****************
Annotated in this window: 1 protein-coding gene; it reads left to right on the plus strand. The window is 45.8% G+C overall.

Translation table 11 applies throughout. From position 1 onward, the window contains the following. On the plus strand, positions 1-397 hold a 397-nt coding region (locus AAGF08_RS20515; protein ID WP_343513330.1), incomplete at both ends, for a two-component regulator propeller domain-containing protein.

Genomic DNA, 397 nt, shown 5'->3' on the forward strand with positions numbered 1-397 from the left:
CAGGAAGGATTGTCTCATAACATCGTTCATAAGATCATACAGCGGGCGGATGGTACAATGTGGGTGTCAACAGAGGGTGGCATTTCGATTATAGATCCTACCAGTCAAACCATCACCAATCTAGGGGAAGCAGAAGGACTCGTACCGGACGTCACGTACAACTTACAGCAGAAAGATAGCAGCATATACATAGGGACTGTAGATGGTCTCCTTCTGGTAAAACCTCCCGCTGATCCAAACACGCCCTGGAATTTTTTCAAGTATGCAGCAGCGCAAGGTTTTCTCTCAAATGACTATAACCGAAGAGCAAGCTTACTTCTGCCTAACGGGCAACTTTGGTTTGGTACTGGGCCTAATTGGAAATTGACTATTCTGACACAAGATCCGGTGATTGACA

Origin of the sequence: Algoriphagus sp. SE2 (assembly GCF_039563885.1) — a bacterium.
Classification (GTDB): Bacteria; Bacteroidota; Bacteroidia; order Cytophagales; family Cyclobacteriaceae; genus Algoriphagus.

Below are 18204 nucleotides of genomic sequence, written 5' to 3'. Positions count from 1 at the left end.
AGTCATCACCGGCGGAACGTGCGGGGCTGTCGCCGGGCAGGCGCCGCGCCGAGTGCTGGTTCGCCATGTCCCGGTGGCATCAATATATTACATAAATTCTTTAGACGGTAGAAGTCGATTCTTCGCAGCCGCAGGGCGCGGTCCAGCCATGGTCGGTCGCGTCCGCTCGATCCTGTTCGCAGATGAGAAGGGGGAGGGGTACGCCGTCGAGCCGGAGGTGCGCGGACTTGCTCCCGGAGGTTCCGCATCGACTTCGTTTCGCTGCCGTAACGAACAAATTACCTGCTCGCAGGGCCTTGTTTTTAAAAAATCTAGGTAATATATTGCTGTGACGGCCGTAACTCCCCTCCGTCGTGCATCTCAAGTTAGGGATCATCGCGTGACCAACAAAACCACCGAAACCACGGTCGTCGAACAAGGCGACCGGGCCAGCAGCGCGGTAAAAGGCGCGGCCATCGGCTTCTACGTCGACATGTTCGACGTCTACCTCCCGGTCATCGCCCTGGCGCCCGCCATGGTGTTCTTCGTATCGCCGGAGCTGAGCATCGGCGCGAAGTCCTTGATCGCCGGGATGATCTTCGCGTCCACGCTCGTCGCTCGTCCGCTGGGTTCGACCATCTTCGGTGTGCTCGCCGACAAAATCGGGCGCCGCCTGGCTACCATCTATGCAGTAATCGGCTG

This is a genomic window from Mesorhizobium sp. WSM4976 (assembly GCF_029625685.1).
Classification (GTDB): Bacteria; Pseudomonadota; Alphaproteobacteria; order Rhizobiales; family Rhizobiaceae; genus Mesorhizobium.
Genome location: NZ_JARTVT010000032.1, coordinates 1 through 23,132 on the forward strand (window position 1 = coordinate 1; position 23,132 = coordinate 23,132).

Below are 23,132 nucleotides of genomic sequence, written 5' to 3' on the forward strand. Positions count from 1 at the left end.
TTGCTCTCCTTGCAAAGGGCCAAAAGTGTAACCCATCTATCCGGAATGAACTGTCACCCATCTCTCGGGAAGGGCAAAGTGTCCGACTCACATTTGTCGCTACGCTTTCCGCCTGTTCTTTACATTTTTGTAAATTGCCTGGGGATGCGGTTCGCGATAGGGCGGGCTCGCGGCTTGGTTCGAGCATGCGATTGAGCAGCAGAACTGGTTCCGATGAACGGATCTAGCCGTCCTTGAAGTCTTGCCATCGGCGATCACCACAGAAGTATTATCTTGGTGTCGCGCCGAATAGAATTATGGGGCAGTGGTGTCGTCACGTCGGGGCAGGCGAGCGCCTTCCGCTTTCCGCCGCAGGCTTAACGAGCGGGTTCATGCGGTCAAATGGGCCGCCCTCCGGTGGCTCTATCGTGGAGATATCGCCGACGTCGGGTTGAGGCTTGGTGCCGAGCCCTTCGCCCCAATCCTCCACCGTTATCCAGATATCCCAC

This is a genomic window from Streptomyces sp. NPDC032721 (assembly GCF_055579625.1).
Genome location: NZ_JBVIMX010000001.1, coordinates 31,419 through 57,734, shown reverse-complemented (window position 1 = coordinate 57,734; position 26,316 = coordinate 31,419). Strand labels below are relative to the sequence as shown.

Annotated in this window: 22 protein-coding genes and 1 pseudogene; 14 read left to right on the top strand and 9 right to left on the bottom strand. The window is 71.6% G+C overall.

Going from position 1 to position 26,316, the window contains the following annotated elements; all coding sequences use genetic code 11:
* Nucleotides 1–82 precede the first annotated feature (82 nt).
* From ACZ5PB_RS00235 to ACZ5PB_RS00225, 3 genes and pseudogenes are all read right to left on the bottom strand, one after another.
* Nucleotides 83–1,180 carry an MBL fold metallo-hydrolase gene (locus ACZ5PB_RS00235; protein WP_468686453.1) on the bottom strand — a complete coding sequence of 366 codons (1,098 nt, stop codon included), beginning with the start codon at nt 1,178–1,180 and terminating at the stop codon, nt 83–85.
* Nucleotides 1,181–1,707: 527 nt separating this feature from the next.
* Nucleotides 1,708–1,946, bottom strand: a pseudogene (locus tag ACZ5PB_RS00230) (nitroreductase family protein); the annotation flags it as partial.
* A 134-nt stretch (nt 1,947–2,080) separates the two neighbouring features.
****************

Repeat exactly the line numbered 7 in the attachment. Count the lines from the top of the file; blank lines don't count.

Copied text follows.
Below are 18204 nucleotides of genomic sequence, written 5' to 3'. Positions count from 1 at the left end.